The NNPC has historically experienced frequent board and management leadership changes, which have severely impacted on the performance of the corporation for decades now.

Although the PIGB has defined tenures for the non-executive directors, there are currently no provisions that help to ensure stable tenures for the executive directors and insulate them from changing dynamics of the political context, as far as possible, KPMG noted, saying that the issuance of well-defined contracts to the executive directors may address the issue.

The newly established commercial entities are expected to be governed in line with the provisions of the Code of Corporate Governance issued by Nigeria’s Securities and Exchange Commission.

However, the bill does not include recommendations to address possible conflicts that may arise between its provisions and those of the SEC Code, according to the analysts, who opined that to prevent possible ambiguity, there will be a need to emphasise the superiority of the provisions of the bill over those of the SEC Code, where such conflicts arise.

With the broad powers and functions assigned to the NPRC, there are concerns that the NPRC must have to maintain proper structure to aid efficient execution of its mandate.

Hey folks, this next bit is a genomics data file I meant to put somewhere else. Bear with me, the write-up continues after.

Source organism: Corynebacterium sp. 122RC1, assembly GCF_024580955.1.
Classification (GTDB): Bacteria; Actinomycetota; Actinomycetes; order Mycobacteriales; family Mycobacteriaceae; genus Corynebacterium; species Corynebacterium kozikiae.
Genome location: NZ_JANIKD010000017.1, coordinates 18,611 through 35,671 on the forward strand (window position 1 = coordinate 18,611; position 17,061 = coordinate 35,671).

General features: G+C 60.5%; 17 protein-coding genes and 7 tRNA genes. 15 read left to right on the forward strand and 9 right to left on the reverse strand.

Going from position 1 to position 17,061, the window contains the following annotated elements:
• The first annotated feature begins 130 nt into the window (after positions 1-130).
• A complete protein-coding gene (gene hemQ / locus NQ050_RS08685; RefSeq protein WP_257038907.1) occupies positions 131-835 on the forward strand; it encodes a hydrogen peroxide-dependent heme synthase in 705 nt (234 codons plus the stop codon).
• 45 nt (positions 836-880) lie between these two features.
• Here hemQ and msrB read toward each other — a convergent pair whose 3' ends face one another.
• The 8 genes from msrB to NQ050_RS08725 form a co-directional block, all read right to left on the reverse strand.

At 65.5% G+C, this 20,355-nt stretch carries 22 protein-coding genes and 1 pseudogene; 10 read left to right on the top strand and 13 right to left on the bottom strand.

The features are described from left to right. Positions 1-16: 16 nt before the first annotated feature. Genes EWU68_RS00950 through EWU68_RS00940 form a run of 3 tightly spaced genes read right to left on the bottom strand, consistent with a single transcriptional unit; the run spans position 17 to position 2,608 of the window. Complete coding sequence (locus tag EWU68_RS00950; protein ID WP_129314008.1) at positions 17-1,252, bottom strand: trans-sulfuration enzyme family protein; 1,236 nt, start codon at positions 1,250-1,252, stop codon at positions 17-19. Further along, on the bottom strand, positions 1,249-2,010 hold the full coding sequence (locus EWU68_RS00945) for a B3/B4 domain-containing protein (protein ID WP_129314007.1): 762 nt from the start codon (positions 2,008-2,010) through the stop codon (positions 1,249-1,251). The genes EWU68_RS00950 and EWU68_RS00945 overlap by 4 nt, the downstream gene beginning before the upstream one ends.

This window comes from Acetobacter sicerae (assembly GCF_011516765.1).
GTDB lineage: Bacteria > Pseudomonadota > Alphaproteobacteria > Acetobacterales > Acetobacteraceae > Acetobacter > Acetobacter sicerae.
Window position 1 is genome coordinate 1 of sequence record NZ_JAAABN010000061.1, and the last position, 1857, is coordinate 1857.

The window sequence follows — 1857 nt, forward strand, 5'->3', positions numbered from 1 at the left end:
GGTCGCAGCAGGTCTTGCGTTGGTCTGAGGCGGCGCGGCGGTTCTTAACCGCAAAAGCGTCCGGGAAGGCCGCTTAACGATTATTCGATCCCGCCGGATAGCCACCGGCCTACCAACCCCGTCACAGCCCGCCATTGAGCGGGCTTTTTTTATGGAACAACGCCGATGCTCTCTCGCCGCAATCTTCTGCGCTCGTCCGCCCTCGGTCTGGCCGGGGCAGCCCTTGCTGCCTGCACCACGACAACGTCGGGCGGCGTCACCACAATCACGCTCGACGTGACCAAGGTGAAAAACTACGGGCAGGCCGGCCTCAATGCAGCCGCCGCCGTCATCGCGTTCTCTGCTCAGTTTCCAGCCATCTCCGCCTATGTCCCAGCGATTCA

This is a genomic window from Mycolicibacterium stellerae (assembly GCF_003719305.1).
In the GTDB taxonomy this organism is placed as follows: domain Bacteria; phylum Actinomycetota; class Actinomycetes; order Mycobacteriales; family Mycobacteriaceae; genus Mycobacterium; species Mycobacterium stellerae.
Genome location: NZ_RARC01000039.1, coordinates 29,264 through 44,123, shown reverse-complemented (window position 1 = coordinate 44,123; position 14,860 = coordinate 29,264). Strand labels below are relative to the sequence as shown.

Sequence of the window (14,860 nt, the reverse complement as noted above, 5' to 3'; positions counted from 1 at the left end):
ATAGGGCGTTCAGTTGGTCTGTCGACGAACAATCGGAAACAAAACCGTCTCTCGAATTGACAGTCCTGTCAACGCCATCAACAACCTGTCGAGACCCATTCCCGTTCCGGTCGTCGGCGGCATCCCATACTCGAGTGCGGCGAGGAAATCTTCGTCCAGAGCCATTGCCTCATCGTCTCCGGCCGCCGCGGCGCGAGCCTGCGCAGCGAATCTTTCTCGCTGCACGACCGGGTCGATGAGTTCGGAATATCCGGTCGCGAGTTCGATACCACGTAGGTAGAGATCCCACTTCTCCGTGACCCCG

KPMG, in the report, stated that, “One of the functions of the NPRC is to establish the framework for computing the fair market value of petroleum products and tariffs for gas processing and transportation.

This seems to suggest that government may be unwilling to deregulate the downstream sector of the petroleum industry.

Furthermore, the implication of this for Automotive Gas Oil (diesel), which has been deregulated, is unclear.

“The NPRC is authorised to charge fees for ‘services rendered’ to players in the industry. This may create a conflict of interest with its role as regulator.

“The Bill allows the commission to levy special fees on licencees and lessees for the implementation of any project that is of common benefit and value to the oil and gas industry. The amount of this special levy or its frequency is not stated in the bill. This may create uncertainty for potential investors.”